Meanwhile Johanne Vik, a lawyer and psychologist who works at the University in Oslo, is asked by an old dying lady to follow up the case of Aksel Seier. She is convinced that he was wrongly accused of and imprisoned for the rape and murder of eight-year old Hedvig, back in 1954. Eight years after his imprisonment for the crime, Aksel Seier was released, without being given a reason and he eventually moved to America.
Very quickly we learn that a man called Karsten Asli is keeping little Emilie imprisoned in his basement cellar, specifically built for the purpose. He also is the killer of the other two children. Why is he doing this? As readers we want the police to find out, quickly, who he is and what he is up to.
The relationship between Johanne Vik and detective inspector Adam Stubo, who has asked her to profile the killer of the children, develops as another strand in the story and it is only at the very end of the book that the different stories come together in a surprising twist. Throughout reading the book I was just as confused as Johanne was, simply getting on with her life, her worries about her daughter and not letting down the old lady.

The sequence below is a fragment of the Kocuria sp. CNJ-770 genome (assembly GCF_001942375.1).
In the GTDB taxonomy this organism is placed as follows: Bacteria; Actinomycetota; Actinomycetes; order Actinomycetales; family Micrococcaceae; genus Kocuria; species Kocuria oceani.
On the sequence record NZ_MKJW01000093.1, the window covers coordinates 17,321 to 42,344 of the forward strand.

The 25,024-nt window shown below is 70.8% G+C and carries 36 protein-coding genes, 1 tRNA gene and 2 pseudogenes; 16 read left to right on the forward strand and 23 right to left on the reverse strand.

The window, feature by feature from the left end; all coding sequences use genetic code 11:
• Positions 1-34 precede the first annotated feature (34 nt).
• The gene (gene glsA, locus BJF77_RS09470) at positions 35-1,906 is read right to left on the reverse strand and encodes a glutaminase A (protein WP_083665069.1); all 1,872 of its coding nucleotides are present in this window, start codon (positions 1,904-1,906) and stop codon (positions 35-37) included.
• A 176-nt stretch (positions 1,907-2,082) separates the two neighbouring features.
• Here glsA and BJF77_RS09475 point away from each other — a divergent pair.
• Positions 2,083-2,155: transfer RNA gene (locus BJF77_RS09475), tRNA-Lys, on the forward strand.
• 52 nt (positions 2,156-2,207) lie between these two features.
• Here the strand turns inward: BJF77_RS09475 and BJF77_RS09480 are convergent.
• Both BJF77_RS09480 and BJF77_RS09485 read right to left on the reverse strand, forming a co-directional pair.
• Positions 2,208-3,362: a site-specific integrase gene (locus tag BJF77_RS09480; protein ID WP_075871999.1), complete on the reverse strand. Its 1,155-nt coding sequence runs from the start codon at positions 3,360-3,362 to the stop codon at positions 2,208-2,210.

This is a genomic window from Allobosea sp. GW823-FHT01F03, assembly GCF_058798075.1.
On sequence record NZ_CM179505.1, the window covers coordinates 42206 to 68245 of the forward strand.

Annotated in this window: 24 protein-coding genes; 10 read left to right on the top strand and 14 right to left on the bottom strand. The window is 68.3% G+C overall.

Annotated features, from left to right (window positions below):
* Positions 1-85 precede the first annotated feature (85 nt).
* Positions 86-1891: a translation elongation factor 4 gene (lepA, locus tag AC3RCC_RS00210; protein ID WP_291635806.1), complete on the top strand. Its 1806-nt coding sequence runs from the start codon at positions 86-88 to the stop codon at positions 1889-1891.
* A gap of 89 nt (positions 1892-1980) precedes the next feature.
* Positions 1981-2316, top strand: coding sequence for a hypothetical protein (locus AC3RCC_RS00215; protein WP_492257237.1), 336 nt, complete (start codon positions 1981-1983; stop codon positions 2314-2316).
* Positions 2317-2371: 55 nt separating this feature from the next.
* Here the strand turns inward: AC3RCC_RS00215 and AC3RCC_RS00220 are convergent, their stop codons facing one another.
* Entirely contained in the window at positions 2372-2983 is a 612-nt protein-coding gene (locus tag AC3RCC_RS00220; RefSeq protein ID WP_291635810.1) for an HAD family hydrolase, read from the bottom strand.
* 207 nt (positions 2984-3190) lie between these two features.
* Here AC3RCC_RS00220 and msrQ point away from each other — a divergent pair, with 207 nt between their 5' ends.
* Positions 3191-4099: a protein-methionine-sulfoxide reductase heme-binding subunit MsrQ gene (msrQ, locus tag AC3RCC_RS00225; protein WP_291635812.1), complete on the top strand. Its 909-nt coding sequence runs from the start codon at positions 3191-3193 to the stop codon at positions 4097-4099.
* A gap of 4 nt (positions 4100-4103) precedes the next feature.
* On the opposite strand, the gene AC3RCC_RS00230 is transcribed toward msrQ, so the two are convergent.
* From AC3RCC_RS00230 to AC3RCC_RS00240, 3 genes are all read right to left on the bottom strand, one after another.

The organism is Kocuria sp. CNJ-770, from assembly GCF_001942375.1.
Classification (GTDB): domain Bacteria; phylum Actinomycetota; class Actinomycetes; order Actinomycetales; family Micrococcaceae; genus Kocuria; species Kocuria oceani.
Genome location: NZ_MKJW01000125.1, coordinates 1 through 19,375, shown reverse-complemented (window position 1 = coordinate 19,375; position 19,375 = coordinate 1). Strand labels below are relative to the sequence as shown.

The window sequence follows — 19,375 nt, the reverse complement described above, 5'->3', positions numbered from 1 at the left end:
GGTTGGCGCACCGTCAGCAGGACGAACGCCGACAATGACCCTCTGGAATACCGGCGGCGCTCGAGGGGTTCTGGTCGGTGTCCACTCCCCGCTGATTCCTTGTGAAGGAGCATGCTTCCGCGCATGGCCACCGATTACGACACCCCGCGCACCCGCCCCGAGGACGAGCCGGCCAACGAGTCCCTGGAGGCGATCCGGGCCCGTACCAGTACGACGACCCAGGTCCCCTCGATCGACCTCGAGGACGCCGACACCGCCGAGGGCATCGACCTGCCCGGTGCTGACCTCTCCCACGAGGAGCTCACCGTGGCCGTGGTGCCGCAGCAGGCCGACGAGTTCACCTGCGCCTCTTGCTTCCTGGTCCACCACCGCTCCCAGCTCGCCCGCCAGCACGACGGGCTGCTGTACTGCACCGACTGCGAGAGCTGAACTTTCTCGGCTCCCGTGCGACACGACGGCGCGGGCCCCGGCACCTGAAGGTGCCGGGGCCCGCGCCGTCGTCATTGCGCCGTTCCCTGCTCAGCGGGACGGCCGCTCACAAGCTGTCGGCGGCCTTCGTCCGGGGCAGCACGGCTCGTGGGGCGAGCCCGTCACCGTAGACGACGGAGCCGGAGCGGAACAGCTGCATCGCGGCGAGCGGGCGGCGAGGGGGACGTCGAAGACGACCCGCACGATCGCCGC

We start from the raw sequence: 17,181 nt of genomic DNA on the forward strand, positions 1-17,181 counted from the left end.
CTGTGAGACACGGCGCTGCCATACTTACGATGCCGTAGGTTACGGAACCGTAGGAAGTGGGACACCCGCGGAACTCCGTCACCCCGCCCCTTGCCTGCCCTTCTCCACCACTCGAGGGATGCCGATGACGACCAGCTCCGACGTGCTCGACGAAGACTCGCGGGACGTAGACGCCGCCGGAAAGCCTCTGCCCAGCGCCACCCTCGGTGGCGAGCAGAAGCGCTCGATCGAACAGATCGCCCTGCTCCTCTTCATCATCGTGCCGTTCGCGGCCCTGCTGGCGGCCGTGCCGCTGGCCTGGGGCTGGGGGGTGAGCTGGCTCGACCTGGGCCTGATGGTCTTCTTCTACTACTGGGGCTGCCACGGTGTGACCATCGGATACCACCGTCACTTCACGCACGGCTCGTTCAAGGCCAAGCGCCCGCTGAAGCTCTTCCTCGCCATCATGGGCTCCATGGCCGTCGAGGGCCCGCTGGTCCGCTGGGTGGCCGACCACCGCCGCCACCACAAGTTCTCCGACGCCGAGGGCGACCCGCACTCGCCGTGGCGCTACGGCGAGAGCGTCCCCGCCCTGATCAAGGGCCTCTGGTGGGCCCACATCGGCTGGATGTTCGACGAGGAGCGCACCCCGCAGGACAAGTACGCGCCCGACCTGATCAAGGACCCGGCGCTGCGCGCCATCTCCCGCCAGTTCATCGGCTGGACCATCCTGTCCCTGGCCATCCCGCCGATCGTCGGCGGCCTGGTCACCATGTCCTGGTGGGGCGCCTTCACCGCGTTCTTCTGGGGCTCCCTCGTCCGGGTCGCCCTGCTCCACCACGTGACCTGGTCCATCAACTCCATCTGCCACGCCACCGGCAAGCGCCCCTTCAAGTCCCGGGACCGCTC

Then, suddenly, everything falls into place, there is that Eureka moment, the epiphany Johanna experienced for the first time as a teenager coming to grips with the rule of maths – the equations that suddenly worked.
I enjoyed reading this book on my Kindle, it’s well written and it is part of that Nordic Noir genre that as well as giving you a nail-biting crime story also delivers commentary on the social interactions, the society that underneath the clean and child friendly image also hides a threat – the darker side of Norway.